According to OfCom’s most recent Communications Market report, in addition to talking and texting, Americans use cell phones for banking, shopping, ordering food, entertainment, and travel. In fact, the average person spends about four hours of time on their cell phone every day.
The problem, according to Douglas Gentile, a child psychologist and associate professor at Iowa State University, is one of making a person-to-person connection. Parents, many of whom spent endless hours watching rerun sitcoms on tv screens as children, are now struggling to connect with their children, who would rather look at words on a screen than have a conversation.
Old and new
How is one screen different than the other? A cell phone is a singular experience while watching television can be a shared activity. Gentile says of texting or other forms of cell phone social interaction, "it's a private experience. It's like they're whispering secrets. And we find it rude."
Not limited to teenagers and their parents
Eschewing personal engagement over media engagement, far from being limited to teenagers, has become a problem for almost everyone. People who are spending time with others take calls on their cell phone and chat with their friends. Look at their messages and social media accounts and laugh at a private joke. Become five-star generals in games of battle or farmers feeding the pigs. Meanwhile, the person who is sitting across from them is left out. While many of us have come to tolerate this as a norm, done often enough, it becomes distracting, hurtful, or annoying.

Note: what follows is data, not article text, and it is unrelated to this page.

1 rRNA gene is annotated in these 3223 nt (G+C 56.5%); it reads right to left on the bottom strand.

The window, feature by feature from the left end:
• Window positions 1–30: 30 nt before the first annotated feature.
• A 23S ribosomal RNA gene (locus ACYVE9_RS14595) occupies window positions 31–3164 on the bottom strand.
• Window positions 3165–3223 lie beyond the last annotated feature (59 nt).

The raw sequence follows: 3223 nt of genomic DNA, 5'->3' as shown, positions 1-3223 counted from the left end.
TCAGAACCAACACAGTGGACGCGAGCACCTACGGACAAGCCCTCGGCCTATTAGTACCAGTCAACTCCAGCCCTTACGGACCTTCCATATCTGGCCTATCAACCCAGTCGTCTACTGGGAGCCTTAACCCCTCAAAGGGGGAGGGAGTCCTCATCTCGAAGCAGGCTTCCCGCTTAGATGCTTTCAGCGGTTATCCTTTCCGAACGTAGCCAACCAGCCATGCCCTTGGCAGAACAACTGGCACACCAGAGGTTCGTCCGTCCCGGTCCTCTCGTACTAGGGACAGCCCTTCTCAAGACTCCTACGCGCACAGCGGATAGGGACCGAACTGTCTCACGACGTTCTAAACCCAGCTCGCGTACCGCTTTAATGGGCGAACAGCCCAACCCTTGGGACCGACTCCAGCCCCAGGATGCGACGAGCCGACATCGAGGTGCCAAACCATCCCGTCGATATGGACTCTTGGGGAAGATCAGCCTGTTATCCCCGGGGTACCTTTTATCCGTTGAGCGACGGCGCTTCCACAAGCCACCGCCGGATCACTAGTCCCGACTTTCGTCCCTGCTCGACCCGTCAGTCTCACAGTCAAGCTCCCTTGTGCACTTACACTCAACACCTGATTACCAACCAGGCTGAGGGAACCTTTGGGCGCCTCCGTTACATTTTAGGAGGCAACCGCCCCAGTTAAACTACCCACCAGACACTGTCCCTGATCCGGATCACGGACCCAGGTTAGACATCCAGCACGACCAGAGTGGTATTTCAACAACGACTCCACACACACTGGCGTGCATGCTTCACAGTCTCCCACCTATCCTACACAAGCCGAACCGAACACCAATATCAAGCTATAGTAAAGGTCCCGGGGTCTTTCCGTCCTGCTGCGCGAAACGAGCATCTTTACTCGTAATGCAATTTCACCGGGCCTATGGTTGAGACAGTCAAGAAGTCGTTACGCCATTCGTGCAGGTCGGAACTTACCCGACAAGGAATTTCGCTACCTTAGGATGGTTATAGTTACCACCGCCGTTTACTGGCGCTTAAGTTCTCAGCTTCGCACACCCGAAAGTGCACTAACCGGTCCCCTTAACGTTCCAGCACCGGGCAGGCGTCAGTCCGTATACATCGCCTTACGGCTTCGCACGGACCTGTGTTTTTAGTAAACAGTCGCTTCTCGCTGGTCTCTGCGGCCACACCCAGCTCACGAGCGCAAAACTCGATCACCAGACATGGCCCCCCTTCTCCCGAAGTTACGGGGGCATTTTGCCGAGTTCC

The timing of cell phone usage is also problematic. As one would expect, most of this activity occurs during ‘prime time,' the evening hours when families are home or people are spending time with friends. Assuming one returns home from work at 5 PM and goes to bed at 10 PM, if the bulk of their four hours is spent on their screen, that leaves very little time to engage anyone.
The solution may not be anything more complicated than awareness and sharing. Most people who are engaged by their screen aren’t aware of anything beyond it, except on a secondary level. This lack of knowledge includes the reactions of the people who are with them. Once a person realizes how their cell phone usage may affect others, they tend to be more engaged with the people in the same room, including them in their phone usage, saying, for example, “I’ll reserve us a table and order a car.”
It’s even possible to take the sting out of an incoming text, by either excusing yourself or including the present person. “That was Grandma asking me how my day went. How was your day?”
An iPhone is your window on the world. It offers extraordinary opportunities for connection, convenience, and information. It takes a little effort to achieve a balance between enjoying the things it provides and still enjoying the people around us, but it the end, the endeavor is worthwhile.
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